This year at the South By Southwest film festival they screened over 130 movies of all genres from all over the world. No one is able to watch all of them, but I saw a good portion. This year’s selection was very strong, and overall I liked more movies than last year. I previously reviewed my personal festival favorites, but of course there are plenty of others. See what’s worth watching, or what to stay away from:
The Director & the Jedi (7/10)
Directed by Anthony Wonke, written by Tylie Cox, with Rian Johnson, Mark Hamill
An intimate look at Rian Johnson’s journey, a new director to the “Star Wars” universe, as he takes the helm of making “The Last Jedi.”
This documentary is basically a two-hour-long making-of the last installment of the “Star Wars” franchise. While offering many interesting and personal behind-the-scenes views, it hardly deals with the harsh criticism from hardcore-fans or the titular conflict between the director and his actor. If you liked “The Last Jedi,” this will be interesting for you, and it’s definitely intriguing to see a movie of this size being made!
Getting Over (8/10)
Written & directed by Jason Charnick, with Jason Charnik, Arnie Charnik, Raymond Charnik, Denny McLain, Stuart Birnbaum
A man discovers a box of interviews with his father, a lifelong heroin addict who died of AIDS in 1997. What he finds will uncover generations of family secrets, forcing him to redefine his own past, doubt his present and question his future.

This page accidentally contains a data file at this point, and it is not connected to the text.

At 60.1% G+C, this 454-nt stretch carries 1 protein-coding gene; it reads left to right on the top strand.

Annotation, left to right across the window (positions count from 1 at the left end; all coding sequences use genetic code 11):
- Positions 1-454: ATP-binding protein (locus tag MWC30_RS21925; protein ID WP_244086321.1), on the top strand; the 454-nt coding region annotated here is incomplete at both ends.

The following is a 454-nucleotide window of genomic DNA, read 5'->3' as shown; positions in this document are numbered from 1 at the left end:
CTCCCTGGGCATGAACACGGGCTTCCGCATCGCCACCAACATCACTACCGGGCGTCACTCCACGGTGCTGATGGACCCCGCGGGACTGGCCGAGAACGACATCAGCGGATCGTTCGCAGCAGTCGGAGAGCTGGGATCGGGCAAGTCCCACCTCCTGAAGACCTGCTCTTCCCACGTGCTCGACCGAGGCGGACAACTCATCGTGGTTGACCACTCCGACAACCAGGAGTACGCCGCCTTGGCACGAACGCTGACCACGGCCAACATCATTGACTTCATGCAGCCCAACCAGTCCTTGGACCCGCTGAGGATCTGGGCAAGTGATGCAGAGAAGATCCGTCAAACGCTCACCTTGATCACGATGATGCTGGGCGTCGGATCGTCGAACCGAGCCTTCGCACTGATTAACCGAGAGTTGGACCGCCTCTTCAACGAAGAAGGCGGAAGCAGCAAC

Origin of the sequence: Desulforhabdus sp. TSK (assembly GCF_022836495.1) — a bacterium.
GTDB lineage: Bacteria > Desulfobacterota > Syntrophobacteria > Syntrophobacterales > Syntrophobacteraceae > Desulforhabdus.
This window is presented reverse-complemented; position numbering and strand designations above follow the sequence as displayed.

This is an extremely powerful and personal documentary essay that is sometimes hard to watch, not for what you see on the screen but for the emotions that unfold in front of the camera. “Getting Over” is a great example of a documentary on a deeply personal subject that can help many others to understand and accept the behavior of an addict.
The Breaker-Upperers (4/10)
Two women run a business breaking up couples for cash, but when one develops a conscience, their friendship unravels in this offbeat comedy from the producers of “Hunt for the Wilderpeople.”
Even though Taika Waititi (“Eagle vs Shark,” “What We do in the Shadows”) was involved as a producer, this goofy comedy from New Zealand doesn’t even come close to the previous exports and indie-hits from the island. It surely has its moments, but overall this was one of the few films I was glad when the credits rolled. Many will like it, but for my taste it was way too silly and infantile.
Written & directed by Shana Feste, with Vera Farmiga, Christopher Plummer, Lewis McDougall, Bobby Cannavale, Kristen Schaal, Christopher Lloyd, Peter Fonda
Laura and her troubled son Henry are forced to drive her estranged, pot-dealing, carefree father Jack across country after being kicked out of a nursing home.
“Boundaries” is a feel-good movie with an amazing cast and many cute puppies that get rescued on the way. However, the believable characters and positive outlook are not enough to cover some lengths of the script, but overall it’s entertaining. Great cast!